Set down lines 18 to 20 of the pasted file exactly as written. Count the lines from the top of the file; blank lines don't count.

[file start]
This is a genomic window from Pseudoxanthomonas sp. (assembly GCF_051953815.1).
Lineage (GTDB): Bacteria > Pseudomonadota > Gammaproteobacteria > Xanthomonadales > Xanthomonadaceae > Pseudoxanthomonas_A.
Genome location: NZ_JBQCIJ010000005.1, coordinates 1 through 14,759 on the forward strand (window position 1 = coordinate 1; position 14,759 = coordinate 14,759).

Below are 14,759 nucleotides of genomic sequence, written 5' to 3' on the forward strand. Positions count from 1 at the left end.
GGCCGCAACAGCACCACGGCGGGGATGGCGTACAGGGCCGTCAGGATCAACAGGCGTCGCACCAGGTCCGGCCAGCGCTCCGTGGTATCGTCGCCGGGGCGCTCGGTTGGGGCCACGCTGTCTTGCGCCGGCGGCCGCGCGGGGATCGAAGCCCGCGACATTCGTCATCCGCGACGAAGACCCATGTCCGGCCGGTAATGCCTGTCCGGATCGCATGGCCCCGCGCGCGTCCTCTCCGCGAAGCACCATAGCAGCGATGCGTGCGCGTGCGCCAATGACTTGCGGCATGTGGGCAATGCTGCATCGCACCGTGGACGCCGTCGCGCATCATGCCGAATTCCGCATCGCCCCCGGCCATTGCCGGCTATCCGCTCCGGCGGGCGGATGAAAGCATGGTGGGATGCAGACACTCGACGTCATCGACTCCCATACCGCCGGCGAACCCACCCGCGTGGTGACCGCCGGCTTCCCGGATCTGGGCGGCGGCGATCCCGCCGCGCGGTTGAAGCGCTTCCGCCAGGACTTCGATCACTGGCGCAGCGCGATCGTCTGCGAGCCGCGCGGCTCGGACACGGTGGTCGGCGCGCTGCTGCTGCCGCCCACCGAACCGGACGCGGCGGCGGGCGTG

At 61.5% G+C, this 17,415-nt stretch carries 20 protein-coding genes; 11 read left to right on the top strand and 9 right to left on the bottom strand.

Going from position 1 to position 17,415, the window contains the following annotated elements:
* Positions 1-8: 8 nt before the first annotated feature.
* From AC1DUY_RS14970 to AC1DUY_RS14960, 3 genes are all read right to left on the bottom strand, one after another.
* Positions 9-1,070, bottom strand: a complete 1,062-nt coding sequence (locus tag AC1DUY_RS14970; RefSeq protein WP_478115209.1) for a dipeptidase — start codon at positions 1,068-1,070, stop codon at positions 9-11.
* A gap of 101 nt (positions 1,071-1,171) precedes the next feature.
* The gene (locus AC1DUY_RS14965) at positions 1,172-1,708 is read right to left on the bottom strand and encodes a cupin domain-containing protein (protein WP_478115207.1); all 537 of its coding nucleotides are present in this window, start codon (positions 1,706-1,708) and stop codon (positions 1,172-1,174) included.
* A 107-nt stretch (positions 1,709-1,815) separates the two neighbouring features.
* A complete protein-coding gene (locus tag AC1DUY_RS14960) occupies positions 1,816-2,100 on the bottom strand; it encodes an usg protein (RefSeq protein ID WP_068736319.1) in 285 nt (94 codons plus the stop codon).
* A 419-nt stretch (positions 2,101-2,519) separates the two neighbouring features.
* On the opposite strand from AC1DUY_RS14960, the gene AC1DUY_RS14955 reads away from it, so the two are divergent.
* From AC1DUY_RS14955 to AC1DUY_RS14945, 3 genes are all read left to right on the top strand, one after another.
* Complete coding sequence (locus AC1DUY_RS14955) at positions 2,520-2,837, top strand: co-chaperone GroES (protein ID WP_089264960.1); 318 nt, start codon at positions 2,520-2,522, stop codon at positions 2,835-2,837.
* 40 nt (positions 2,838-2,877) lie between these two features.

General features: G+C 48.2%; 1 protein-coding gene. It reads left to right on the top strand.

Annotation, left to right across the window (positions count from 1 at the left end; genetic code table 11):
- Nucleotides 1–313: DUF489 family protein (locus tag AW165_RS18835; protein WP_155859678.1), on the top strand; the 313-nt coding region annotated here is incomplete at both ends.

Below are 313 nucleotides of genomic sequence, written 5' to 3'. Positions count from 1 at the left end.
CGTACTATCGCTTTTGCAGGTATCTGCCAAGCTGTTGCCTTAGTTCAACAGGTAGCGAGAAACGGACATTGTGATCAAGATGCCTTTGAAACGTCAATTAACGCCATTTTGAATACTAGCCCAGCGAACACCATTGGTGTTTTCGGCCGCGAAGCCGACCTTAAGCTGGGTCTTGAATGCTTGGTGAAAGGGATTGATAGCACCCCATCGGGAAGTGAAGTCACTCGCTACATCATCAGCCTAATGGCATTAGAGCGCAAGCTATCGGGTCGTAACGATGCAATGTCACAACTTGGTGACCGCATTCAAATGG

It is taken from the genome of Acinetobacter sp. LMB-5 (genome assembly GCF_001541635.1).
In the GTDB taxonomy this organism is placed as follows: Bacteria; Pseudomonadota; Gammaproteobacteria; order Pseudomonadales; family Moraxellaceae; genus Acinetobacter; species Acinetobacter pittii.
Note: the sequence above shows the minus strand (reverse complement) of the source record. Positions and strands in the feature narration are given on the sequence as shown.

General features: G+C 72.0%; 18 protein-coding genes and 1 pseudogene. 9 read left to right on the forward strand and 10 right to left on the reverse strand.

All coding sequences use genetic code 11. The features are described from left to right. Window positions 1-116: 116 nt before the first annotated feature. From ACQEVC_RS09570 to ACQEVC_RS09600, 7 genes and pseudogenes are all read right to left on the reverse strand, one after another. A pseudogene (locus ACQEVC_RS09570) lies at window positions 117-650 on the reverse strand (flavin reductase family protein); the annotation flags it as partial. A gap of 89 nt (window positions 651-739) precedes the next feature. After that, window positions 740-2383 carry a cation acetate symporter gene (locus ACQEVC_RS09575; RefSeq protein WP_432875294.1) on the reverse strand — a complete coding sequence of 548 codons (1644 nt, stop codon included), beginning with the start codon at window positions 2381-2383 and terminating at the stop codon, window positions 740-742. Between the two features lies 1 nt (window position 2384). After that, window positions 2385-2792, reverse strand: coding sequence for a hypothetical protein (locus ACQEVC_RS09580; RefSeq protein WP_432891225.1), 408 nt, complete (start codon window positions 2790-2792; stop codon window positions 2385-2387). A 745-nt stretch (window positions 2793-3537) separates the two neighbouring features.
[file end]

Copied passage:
* Complete coding sequence (locus AC1DUY_RS14955) at positions 2,520-2,837, top strand: co-chaperone GroES (protein ID WP_089264960.1); 318 nt, start codon at positions 2,520-2,522, stop codon at positions 2,835-2,837.
* 40 nt (positions 2,838-2,877) lie between these two features.

General features: G+C 48.2%; 1 protein-coding gene. It reads left to right on the top strand.